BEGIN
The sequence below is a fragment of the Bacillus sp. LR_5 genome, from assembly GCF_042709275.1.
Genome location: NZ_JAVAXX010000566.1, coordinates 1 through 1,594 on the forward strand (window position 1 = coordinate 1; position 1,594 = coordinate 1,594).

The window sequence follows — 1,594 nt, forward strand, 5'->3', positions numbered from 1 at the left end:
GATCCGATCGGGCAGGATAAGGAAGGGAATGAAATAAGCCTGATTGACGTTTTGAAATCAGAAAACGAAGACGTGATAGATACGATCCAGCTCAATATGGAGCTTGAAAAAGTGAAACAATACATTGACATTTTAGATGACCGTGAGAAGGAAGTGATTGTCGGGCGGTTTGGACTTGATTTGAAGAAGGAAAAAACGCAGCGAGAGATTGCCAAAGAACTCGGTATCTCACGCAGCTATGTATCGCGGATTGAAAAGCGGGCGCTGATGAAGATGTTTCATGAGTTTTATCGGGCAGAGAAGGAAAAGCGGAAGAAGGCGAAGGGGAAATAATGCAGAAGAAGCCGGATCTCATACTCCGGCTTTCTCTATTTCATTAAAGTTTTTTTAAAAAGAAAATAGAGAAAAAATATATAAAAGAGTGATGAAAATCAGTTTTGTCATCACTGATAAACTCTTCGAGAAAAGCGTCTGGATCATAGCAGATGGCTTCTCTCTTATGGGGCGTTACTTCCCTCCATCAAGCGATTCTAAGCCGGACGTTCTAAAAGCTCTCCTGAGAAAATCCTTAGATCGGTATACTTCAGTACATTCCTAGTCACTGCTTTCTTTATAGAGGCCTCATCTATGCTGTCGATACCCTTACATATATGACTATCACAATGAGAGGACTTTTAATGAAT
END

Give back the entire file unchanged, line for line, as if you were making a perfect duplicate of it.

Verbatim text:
The sequence below is a fragment of the Bacillus sp. LR_5 genome, from assembly GCF_042709275.1.
Genome location: NZ_JAVAXX010000566.1, coordinates 1 through 1,594 on the forward strand (window position 1 = coordinate 1; position 1,594 = coordinate 1,594).

The window sequence follows — 1,594 nt, forward strand, 5'->3', positions numbered from 1 at the left end:
GATCCGATCGGGCAGGATAAGGAAGGGAATGAAATAAGCCTGATTGACGTTTTGAAATCAGAAAACGAAGACGTGATAGATACGATCCAGCTCAATATGGAGCTTGAAAAAGTGAAACAATACATTGACATTTTAGATGACCGTGAGAAGGAAGTGATTGTCGGGCGGTTTGGACTTGATTTGAAGAAGGAAAAAACGCAGCGAGAGATTGCCAAAGAACTCGGTATCTCACGCAGCTATGTATCGCGGATTGAAAAGCGGGCGCTGATGAAGATGTTTCATGAGTTTTATCGGGCAGAGAAGGAAAAGCGGAAGAAGGCGAAGGGGAAATAATGCAGAAGAAGCCGGATCTCATACTCCGGCTTTCTCTATTTCATTAAAGTTTTTTTAAAAAGAAAATAGAGAAAAAATATATAAAAGAGTGATGAAAATCAGTTTTGTCATCACTGATAAACTCTTCGAGAAAAGCGTCTGGATCATAGCAGATGGCTTCTCTCTTATGGGGCGTTACTTCCCTCCATCAAGCGATTCTAAGCCGGACGTTCTAAAAGCTCTCCTGAGAAAATCCTTAGATCGGTATACTTCAGTACATTCCTAGTCACTGCTTTCTTTATAGAGGCCTCATCTATGCTGTCGATACCCTTACATATATGACTATCACAATGAGAGGACTTTTAATGAAT